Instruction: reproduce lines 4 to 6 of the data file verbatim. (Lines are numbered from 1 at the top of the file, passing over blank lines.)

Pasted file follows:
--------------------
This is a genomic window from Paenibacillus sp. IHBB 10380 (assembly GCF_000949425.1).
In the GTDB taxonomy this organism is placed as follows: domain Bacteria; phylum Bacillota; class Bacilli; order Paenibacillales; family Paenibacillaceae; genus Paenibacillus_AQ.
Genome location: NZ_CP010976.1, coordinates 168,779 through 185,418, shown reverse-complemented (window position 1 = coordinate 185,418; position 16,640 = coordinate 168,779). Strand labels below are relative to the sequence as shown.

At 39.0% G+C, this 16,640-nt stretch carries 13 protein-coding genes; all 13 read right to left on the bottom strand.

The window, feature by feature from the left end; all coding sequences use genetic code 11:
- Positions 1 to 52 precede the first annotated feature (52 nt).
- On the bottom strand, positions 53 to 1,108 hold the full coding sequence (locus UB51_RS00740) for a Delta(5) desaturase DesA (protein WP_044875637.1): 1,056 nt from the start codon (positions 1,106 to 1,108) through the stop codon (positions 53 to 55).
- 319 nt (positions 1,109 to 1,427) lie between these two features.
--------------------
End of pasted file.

At 39.0% G+C, this 16,640-nt stretch carries 13 protein-coding genes; all 13 read right to left on the bottom strand.

The window, feature by feature from the left end; all coding sequences use genetic code 11:
- Positions 1 to 52 precede the first annotated feature (52 nt).